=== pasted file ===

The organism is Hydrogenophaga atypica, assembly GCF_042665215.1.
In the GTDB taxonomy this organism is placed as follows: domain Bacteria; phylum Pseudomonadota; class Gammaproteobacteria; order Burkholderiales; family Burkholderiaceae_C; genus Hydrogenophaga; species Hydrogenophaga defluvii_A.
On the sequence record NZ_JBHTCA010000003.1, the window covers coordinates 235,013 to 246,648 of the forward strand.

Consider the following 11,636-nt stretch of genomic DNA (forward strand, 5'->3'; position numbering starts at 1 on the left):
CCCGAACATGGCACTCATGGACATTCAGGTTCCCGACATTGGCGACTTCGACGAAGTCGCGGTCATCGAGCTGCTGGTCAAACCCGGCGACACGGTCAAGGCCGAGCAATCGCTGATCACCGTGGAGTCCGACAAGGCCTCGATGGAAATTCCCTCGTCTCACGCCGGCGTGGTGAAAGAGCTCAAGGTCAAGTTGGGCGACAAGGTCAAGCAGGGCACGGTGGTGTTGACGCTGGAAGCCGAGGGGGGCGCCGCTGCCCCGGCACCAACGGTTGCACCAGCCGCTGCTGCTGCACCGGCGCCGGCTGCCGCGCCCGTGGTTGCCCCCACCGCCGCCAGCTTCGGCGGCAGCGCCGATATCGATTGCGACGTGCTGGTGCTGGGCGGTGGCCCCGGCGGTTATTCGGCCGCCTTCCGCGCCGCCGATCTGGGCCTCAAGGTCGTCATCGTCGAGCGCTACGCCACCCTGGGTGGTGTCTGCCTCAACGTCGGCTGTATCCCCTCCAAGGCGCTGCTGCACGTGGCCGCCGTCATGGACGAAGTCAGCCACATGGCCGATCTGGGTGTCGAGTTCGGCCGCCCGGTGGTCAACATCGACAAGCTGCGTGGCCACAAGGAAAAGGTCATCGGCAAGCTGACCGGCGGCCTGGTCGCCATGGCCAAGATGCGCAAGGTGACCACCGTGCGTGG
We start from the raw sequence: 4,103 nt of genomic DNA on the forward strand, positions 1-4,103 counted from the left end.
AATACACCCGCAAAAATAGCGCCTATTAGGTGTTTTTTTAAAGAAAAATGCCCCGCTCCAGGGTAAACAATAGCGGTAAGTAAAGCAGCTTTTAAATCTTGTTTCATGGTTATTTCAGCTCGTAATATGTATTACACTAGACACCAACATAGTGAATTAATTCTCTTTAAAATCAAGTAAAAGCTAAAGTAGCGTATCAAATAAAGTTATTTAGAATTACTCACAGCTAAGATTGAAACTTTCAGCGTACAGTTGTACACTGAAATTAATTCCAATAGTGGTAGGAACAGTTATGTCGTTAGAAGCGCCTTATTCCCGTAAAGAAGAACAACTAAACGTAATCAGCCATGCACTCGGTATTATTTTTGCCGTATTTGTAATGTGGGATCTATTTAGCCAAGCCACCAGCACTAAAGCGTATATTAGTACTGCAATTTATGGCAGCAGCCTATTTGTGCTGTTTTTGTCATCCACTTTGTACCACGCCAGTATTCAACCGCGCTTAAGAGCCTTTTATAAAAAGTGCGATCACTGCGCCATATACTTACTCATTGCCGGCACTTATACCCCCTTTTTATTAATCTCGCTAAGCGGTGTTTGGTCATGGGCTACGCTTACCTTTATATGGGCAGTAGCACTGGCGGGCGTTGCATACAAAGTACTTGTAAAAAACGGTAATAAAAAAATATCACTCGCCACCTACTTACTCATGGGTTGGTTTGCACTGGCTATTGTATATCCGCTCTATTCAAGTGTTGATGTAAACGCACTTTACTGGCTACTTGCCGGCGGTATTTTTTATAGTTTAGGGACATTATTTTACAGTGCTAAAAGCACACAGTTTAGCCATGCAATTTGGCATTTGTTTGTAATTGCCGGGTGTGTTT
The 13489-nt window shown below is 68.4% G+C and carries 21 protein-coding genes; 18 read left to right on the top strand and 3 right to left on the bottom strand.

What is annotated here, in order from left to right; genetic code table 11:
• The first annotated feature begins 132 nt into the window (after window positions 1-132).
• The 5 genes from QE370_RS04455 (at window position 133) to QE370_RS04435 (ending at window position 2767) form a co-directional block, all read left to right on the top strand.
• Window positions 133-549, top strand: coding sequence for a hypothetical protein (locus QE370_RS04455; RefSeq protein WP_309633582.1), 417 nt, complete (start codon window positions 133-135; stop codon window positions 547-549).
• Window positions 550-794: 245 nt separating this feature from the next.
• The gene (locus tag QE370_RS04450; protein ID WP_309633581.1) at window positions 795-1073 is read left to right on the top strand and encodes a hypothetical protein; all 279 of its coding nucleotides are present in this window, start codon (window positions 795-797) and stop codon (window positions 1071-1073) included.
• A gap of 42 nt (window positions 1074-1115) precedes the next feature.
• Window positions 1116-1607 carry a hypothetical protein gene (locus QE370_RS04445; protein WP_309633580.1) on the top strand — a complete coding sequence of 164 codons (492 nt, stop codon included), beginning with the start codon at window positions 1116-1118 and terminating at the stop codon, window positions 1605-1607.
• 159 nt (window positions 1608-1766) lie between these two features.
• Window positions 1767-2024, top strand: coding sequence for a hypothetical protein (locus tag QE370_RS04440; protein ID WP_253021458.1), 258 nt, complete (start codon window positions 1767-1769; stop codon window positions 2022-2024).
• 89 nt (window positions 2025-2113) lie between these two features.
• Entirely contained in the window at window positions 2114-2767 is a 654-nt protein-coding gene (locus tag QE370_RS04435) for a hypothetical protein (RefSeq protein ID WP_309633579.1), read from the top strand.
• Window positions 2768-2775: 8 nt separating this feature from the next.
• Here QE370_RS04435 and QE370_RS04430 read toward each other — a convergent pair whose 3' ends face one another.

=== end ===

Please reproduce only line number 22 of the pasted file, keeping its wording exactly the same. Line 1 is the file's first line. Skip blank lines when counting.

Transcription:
• Here QE370_RS04435 and QE370_RS04430 read toward each other — a convergent pair whose 3' ends face one another.